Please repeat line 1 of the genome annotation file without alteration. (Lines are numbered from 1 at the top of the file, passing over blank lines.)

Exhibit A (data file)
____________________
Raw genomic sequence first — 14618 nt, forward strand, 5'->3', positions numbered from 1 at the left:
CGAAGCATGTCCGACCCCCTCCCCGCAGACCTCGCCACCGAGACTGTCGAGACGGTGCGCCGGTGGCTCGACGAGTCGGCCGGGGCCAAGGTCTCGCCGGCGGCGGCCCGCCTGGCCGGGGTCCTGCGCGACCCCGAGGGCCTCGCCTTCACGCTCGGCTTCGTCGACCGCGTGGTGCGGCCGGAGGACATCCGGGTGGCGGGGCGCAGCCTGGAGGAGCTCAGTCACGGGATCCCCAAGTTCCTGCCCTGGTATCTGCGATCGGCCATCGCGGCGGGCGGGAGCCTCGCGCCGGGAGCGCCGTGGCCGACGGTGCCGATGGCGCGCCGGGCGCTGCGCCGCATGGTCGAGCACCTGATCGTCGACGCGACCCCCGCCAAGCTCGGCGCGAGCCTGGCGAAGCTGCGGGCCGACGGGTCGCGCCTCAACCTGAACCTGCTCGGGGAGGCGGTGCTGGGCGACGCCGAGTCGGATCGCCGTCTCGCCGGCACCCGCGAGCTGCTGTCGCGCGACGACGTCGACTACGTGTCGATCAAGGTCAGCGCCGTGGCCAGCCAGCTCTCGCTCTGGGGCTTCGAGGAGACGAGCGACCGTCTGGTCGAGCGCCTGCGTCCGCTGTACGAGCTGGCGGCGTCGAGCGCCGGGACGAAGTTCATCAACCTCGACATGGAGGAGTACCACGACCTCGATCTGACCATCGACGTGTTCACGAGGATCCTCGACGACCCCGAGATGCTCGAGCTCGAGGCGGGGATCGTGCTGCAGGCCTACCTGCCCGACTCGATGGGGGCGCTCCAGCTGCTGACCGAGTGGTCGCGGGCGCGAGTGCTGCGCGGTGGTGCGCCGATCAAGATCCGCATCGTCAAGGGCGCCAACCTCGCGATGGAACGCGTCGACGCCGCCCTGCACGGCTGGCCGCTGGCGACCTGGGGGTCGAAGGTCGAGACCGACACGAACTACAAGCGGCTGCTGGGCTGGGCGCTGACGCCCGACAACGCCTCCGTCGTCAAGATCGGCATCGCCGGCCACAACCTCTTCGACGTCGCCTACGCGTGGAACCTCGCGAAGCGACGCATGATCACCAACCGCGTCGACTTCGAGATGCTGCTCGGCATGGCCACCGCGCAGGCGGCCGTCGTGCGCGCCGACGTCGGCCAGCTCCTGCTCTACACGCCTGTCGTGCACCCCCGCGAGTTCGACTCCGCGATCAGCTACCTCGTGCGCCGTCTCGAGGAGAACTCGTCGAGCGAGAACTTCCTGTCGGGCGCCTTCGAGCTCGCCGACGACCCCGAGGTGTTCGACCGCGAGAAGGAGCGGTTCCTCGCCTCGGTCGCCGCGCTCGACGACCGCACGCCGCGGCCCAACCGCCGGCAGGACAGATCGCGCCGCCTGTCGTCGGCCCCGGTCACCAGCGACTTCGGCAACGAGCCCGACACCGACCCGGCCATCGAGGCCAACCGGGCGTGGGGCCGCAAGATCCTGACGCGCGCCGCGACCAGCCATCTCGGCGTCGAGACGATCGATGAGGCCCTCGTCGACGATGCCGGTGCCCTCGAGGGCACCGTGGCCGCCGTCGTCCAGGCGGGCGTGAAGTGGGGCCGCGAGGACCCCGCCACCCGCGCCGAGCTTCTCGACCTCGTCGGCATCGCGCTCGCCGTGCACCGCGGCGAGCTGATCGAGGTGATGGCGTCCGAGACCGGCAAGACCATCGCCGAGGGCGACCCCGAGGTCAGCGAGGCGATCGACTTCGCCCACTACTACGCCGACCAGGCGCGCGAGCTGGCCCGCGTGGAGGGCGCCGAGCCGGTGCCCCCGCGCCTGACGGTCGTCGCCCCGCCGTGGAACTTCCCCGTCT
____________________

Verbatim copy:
Raw genomic sequence first — 14618 nt, forward strand, 5'->3', positions numbered from 1 at the left: